The highly-publicized no-knock warrant served on the Miramontes family in early January has gotten a lot of attention for the use of tear gas that tainted many of the family's possessions, including furniture. The evidence used to obtain that warrant has been called into question by a member of that family who police say told them that the suspect in the Dep. Josie Fox murder was in the Miramontes home. He denies saying that to them and has asked the Federal Bureau of Investigations to investigate the Salt Lake City Police Department.
Community activist J. Michael Clara, of the West Side Gang Prevention Consortium, has been working closely with the Miramontes family, his neighbors three doors down.
A car was found in front of the home with a license plate that was seen at the murder and the suspect's cell phone was believed to be inside the car. Police got the residents out, then blasted inside with tear gas. Clara complains that the tear gas destroyed many of the Miramontes family's possessions and there was no plan for what to do with the family after their home was ruled uninhabitable.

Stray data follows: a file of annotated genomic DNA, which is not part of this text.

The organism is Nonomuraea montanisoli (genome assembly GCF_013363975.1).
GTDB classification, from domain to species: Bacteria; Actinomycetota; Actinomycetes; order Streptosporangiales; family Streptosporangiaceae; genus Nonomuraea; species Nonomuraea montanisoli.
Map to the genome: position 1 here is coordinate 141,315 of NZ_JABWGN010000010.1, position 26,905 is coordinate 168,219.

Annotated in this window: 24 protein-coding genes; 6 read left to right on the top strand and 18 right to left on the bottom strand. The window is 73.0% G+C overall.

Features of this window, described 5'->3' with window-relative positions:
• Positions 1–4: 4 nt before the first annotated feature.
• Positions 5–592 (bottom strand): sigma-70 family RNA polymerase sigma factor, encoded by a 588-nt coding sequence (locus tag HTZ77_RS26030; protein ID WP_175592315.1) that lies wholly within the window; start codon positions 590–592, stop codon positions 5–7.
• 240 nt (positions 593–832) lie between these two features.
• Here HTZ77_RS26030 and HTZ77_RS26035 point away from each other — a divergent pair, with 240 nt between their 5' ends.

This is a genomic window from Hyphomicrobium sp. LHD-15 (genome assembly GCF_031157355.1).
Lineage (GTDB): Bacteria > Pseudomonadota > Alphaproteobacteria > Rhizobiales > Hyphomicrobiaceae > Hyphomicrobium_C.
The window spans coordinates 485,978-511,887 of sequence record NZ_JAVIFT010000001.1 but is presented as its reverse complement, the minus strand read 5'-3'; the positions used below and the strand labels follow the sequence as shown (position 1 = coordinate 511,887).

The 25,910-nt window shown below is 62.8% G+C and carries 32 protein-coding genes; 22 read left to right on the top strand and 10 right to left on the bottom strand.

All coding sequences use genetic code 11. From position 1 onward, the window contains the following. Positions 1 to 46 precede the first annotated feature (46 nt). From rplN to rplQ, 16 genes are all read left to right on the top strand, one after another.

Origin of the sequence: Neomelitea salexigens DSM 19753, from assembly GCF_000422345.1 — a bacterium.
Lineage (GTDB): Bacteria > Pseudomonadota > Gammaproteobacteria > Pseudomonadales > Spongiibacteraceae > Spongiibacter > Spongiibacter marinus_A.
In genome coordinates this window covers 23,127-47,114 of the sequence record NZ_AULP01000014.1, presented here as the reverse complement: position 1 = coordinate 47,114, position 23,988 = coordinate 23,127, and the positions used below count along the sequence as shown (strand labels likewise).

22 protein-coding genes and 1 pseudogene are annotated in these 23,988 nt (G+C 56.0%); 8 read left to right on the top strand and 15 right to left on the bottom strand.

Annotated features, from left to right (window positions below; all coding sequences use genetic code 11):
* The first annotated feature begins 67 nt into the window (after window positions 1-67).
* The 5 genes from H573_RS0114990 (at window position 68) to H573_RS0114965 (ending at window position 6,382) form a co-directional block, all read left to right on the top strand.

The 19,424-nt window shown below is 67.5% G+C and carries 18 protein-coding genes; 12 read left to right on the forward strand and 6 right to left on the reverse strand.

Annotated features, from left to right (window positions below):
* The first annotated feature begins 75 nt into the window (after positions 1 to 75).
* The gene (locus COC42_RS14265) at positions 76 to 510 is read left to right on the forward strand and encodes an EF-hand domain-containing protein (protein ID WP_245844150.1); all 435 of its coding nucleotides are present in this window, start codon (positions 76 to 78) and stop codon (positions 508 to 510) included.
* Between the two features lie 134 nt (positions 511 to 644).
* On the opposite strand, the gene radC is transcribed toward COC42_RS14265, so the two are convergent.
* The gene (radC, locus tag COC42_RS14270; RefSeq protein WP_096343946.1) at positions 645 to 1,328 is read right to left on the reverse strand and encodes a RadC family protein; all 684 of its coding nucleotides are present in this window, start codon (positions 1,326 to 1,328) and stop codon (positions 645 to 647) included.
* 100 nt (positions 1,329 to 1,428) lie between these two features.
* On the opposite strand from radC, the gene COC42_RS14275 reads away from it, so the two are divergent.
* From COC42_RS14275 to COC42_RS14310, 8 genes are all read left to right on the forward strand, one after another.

That's an issue many have now said Salt Lake City needs to be prepared for in the future. What happens when you get the wrong house? It's easier, I suppose, to care very little what happens to a family that was legitimately harboring a suspected cop killer, but what do you do with a family that now appears to be uninvolved after you've raided their home? In this case, the Church of Jesus Christ of Latter-day Saints and Salt Lake City School District, as well as neighbors and donors, were able to get the family a motel room and replace the furniture.
Whatever the city will do the next time something like this happens is a separate issue.
The subject of the FBI complaint is Raymundo Miramontes claim that police fabricated evidence to get the warrant to raid the home. The complaint is available here in PDF format.